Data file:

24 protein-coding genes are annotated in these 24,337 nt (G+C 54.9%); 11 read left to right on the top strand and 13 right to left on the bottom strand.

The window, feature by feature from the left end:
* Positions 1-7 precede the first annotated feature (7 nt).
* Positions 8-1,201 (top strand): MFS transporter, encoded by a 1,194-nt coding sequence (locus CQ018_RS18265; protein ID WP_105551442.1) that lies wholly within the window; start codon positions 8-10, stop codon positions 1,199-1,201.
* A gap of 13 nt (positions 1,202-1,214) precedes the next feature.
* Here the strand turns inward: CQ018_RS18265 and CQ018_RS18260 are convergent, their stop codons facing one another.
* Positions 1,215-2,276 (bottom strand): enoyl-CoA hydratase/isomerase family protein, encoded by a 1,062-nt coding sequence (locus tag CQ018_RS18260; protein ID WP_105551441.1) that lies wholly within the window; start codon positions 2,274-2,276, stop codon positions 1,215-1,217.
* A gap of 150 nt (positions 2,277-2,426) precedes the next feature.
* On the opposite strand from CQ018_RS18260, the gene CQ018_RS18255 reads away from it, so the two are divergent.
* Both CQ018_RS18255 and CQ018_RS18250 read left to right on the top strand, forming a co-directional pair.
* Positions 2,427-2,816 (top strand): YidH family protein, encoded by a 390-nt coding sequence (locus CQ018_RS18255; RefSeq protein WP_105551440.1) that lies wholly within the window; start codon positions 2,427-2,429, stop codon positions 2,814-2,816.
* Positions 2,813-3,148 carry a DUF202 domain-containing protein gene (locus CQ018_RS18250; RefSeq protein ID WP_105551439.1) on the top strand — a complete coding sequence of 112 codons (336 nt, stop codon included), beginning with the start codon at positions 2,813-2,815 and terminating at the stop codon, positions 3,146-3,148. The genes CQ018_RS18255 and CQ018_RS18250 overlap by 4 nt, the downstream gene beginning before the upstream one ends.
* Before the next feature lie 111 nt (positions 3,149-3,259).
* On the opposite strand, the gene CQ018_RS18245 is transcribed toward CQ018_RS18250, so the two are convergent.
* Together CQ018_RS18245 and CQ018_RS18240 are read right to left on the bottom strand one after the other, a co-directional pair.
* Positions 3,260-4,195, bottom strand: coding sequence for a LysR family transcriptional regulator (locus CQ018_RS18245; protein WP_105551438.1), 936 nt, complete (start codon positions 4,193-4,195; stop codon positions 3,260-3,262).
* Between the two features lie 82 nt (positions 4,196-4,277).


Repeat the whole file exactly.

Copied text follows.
24 protein-coding genes are annotated in these 24,337 nt (G+C 54.9%); 11 read left to right on the top strand and 13 right to left on the bottom strand.

The window, feature by feature from the left end:
* Positions 1-7 precede the first annotated feature (7 nt).
* Positions 8-1,201 (top strand): MFS transporter, encoded by a 1,194-nt coding sequence (locus CQ018_RS18265; protein ID WP_105551442.1) that lies wholly within the window; start codon positions 8-10, stop codon positions 1,199-1,201.
* A gap of 13 nt (positions 1,202-1,214) precedes the next feature.
* Here the strand turns inward: CQ018_RS18265 and CQ018_RS18260 are convergent, their stop codons facing one another.
* Positions 1,215-2,276 (bottom strand): enoyl-CoA hydratase/isomerase family protein, encoded by a 1,062-nt coding sequence (locus tag CQ018_RS18260; protein ID WP_105551441.1) that lies wholly within the window; start codon positions 2,274-2,276, stop codon positions 1,215-1,217.
* A gap of 150 nt (positions 2,277-2,426) precedes the next feature.
* On the opposite strand from CQ018_RS18260, the gene CQ018_RS18255 reads away from it, so the two are divergent.
* Both CQ018_RS18255 and CQ018_RS18250 read left to right on the top strand, forming a co-directional pair.
* Positions 2,427-2,816 (top strand): YidH family protein, encoded by a 390-nt coding sequence (locus CQ018_RS18255; RefSeq protein WP_105551440.1) that lies wholly within the window; start codon positions 2,427-2,429, stop codon positions 2,814-2,816.
* Positions 2,813-3,148 carry a DUF202 domain-containing protein gene (locus CQ018_RS18250; RefSeq protein ID WP_105551439.1) on the top strand — a complete coding sequence of 112 codons (336 nt, stop codon included), beginning with the start codon at positions 2,813-2,815 and terminating at the stop codon, positions 3,146-3,148. The genes CQ018_RS18255 and CQ018_RS18250 overlap by 4 nt, the downstream gene beginning before the upstream one ends.
* Before the next feature lie 111 nt (positions 3,149-3,259).
* On the opposite strand, the gene CQ018_RS18245 is transcribed toward CQ018_RS18250, so the two are convergent.
* Together CQ018_RS18245 and CQ018_RS18240 are read right to left on the bottom strand one after the other, a co-directional pair.
* Positions 3,260-4,195, bottom strand: coding sequence for a LysR family transcriptional regulator (locus CQ018_RS18245; protein WP_105551438.1), 936 nt, complete (start codon positions 4,193-4,195; stop codon positions 3,260-3,262).
* Between the two features lie 82 nt (positions 4,196-4,277).